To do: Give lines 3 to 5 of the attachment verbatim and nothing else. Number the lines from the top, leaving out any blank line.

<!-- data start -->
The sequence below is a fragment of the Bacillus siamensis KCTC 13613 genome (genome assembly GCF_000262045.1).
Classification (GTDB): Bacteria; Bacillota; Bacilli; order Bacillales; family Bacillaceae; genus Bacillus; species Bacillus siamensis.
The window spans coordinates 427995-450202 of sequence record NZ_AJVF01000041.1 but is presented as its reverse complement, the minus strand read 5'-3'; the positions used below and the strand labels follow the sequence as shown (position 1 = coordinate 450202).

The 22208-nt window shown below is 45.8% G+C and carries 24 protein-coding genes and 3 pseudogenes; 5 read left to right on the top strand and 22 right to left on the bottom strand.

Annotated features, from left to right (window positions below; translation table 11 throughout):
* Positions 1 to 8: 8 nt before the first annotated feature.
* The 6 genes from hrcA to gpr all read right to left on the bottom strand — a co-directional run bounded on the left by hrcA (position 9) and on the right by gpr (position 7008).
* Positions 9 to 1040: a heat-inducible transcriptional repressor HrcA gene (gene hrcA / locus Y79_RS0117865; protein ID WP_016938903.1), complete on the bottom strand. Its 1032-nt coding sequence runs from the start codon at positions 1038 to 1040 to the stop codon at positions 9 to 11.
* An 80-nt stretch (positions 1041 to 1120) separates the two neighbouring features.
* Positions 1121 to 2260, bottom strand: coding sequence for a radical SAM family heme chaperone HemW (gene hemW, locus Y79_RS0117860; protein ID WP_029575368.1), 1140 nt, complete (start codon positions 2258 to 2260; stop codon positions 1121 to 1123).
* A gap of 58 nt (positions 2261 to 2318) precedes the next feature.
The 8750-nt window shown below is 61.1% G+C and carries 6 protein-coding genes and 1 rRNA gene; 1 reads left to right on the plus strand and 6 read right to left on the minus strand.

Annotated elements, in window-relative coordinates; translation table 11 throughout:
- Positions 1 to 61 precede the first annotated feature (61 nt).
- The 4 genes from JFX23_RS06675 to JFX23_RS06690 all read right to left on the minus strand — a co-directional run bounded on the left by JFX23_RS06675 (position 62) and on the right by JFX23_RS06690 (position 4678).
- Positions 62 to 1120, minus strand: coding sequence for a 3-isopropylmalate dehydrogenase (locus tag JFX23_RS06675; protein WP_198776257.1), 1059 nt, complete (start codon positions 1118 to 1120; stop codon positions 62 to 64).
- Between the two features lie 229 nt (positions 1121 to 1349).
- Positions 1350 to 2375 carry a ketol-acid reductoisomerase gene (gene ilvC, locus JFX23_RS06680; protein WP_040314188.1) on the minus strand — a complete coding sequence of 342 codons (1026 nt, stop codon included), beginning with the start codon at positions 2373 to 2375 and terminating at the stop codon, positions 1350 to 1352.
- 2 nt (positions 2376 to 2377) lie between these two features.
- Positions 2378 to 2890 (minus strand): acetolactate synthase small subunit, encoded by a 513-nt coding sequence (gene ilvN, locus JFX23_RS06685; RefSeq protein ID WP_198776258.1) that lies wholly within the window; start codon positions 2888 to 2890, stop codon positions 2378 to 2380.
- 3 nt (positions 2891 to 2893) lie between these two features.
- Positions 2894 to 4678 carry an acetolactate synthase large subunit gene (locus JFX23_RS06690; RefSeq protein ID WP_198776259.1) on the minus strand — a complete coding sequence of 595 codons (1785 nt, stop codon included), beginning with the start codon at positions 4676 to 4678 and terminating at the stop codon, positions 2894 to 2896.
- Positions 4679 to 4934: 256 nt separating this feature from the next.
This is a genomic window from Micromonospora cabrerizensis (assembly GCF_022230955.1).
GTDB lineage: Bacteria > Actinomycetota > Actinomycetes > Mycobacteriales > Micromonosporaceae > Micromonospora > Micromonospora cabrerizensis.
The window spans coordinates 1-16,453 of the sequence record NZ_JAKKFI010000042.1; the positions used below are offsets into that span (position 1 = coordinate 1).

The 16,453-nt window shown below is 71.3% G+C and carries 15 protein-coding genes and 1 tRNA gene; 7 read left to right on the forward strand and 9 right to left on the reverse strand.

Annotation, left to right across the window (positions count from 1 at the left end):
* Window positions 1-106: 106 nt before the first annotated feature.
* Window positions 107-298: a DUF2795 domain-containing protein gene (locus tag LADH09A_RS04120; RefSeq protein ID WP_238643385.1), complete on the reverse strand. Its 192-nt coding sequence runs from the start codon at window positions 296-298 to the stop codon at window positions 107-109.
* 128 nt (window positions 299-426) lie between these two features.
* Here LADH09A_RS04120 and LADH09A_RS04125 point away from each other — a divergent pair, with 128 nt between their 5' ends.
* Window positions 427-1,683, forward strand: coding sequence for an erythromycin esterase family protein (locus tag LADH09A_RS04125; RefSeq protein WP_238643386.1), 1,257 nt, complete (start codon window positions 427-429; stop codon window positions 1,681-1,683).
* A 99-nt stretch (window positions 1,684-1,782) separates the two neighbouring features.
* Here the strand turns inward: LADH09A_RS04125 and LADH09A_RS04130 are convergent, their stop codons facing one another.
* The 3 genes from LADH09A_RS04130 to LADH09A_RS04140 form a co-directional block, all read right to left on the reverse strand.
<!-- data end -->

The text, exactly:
The window spans coordinates 427995-450202 of sequence record NZ_AJVF01000041.1 but is presented as its reverse complement, the minus strand read 5'-3'; the positions used below and the strand labels follow the sequence as shown (position 1 = coordinate 450202).

The 22208-nt window shown below is 45.8% G+C and carries 24 protein-coding genes and 3 pseudogenes; 5 read left to right on the top strand and 22 right to left on the bottom strand.

Annotated features, from left to right (window positions below; translation table 11 throughout):